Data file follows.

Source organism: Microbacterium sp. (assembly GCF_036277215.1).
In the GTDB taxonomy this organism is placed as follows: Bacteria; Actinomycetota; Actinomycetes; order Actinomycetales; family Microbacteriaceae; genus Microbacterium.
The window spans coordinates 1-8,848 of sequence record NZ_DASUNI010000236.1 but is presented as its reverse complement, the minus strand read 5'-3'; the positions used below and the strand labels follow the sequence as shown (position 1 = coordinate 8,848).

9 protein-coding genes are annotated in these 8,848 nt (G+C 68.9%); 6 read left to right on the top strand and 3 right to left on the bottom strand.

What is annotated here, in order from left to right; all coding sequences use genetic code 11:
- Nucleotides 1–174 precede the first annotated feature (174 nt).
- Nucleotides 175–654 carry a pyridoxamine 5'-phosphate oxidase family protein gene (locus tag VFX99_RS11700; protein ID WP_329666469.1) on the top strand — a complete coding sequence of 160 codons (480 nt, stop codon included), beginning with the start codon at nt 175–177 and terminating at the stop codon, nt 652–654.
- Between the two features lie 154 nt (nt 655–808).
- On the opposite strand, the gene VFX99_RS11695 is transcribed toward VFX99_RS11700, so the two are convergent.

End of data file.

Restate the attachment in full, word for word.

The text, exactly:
Source organism: Microbacterium sp. (assembly GCF_036277215.1).
In the GTDB taxonomy this organism is placed as follows: Bacteria; Actinomycetota; Actinomycetes; order Actinomycetales; family Microbacteriaceae; genus Microbacterium.
The window spans coordinates 1-8,848 of sequence record NZ_DASUNI010000236.1 but is presented as its reverse complement, the minus strand read 5'-3'; the positions used below and the strand labels follow the sequence as shown (position 1 = coordinate 8,848).

9 protein-coding genes are annotated in these 8,848 nt (G+C 68.9%); 6 read left to right on the top strand and 3 right to left on the bottom strand.

What is annotated here, in order from left to right; all coding sequences use genetic code 11:
- Nucleotides 1–174 precede the first annotated feature (174 nt).
- Nucleotides 175–654 carry a pyridoxamine 5'-phosphate oxidase family protein gene (locus tag VFX99_RS11700; protein ID WP_329666469.1) on the top strand — a complete coding sequence of 160 codons (480 nt, stop codon included), beginning with the start codon at nt 175–177 and terminating at the stop codon, nt 652–654.
- Between the two features lie 154 nt (nt 655–808).
- On the opposite strand, the gene VFX99_RS11695 is transcribed toward VFX99_RS11700, so the two are convergent.